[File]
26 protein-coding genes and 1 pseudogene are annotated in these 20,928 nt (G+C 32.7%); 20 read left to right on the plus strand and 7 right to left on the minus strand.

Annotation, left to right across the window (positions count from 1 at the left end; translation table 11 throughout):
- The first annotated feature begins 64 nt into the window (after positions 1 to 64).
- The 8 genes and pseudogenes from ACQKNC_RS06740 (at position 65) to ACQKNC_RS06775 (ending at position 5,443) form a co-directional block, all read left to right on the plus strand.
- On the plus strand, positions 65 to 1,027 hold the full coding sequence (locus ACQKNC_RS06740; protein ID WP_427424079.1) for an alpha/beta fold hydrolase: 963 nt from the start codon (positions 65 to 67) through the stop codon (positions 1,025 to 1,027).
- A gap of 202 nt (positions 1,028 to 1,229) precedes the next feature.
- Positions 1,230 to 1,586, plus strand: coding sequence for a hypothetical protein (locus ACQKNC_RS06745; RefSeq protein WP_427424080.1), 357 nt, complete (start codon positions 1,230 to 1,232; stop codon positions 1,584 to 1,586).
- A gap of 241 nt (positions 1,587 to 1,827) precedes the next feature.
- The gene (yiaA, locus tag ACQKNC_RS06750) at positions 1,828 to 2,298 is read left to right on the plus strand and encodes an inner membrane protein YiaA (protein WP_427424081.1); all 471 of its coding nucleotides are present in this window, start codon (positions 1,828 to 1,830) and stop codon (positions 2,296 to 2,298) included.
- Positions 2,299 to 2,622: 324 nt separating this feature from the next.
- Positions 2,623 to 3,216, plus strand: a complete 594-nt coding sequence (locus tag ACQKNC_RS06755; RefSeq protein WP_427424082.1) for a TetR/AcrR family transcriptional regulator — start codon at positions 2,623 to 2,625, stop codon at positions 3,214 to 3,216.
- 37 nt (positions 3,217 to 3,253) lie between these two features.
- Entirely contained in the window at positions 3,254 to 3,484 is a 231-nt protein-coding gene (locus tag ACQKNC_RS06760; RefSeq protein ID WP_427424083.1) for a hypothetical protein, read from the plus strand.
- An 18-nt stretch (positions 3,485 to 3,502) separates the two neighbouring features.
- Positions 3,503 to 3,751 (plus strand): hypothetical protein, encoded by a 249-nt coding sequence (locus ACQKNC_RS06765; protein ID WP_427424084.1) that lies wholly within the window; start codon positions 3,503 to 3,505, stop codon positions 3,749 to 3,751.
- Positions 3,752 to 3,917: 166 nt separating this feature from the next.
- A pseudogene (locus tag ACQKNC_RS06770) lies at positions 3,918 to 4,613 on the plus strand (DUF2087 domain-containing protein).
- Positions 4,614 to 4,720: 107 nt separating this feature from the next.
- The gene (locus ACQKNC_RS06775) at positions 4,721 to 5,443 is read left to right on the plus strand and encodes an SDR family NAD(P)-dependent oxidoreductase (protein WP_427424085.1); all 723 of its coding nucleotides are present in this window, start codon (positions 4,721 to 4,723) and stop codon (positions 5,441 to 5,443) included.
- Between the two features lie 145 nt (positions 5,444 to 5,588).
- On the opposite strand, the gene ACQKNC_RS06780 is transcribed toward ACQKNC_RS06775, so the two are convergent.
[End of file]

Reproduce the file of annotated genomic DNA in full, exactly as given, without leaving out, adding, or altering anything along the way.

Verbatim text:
26 protein-coding genes and 1 pseudogene are annotated in these 20,928 nt (G+C 32.7%); 20 read left to right on the plus strand and 7 right to left on the minus strand.

Annotation, left to right across the window (positions count from 1 at the left end; translation table 11 throughout):
- The first annotated feature begins 64 nt into the window (after positions 1 to 64).
- The 8 genes and pseudogenes from ACQKNC_RS06740 (at position 65) to ACQKNC_RS06775 (ending at position 5,443) form a co-directional block, all read left to right on the plus strand.
- On the plus strand, positions 65 to 1,027 hold the full coding sequence (locus ACQKNC_RS06740; protein ID WP_427424079.1) for an alpha/beta fold hydrolase: 963 nt from the start codon (positions 65 to 67) through the stop codon (positions 1,025 to 1,027).
- A gap of 202 nt (positions 1,028 to 1,229) precedes the next feature.
- Positions 1,230 to 1,586, plus strand: coding sequence for a hypothetical protein (locus ACQKNC_RS06745; RefSeq protein WP_427424080.1), 357 nt, complete (start codon positions 1,230 to 1,232; stop codon positions 1,584 to 1,586).
- A gap of 241 nt (positions 1,587 to 1,827) precedes the next feature.
- The gene (yiaA, locus tag ACQKNC_RS06750) at positions 1,828 to 2,298 is read left to right on the plus strand and encodes an inner membrane protein YiaA (protein WP_427424081.1); all 471 of its coding nucleotides are present in this window, start codon (positions 1,828 to 1,830) and stop codon (positions 2,296 to 2,298) included.
- Positions 2,299 to 2,622: 324 nt separating this feature from the next.
- Positions 2,623 to 3,216, plus strand: a complete 594-nt coding sequence (locus tag ACQKNC_RS06755; RefSeq protein WP_427424082.1) for a TetR/AcrR family transcriptional regulator — start codon at positions 2,623 to 2,625, stop codon at positions 3,214 to 3,216.
- 37 nt (positions 3,217 to 3,253) lie between these two features.
- Entirely contained in the window at positions 3,254 to 3,484 is a 231-nt protein-coding gene (locus tag ACQKNC_RS06760; RefSeq protein ID WP_427424083.1) for a hypothetical protein, read from the plus strand.
- An 18-nt stretch (positions 3,485 to 3,502) separates the two neighbouring features.
- Positions 3,503 to 3,751 (plus strand): hypothetical protein, encoded by a 249-nt coding sequence (locus ACQKNC_RS06765; protein ID WP_427424084.1) that lies wholly within the window; start codon positions 3,503 to 3,505, stop codon positions 3,749 to 3,751.
- Positions 3,752 to 3,917: 166 nt separating this feature from the next.
- A pseudogene (locus tag ACQKNC_RS06770) lies at positions 3,918 to 4,613 on the plus strand (DUF2087 domain-containing protein).
- Positions 4,614 to 4,720: 107 nt separating this feature from the next.
- The gene (locus ACQKNC_RS06775) at positions 4,721 to 5,443 is read left to right on the plus strand and encodes an SDR family NAD(P)-dependent oxidoreductase (protein WP_427424085.1); all 723 of its coding nucleotides are present in this window, start codon (positions 4,721 to 4,723) and stop codon (positions 5,441 to 5,443) included.
- Between the two features lie 145 nt (positions 5,444 to 5,588).
- On the opposite strand, the gene ACQKNC_RS06780 is transcribed toward ACQKNC_RS06775, so the two are convergent.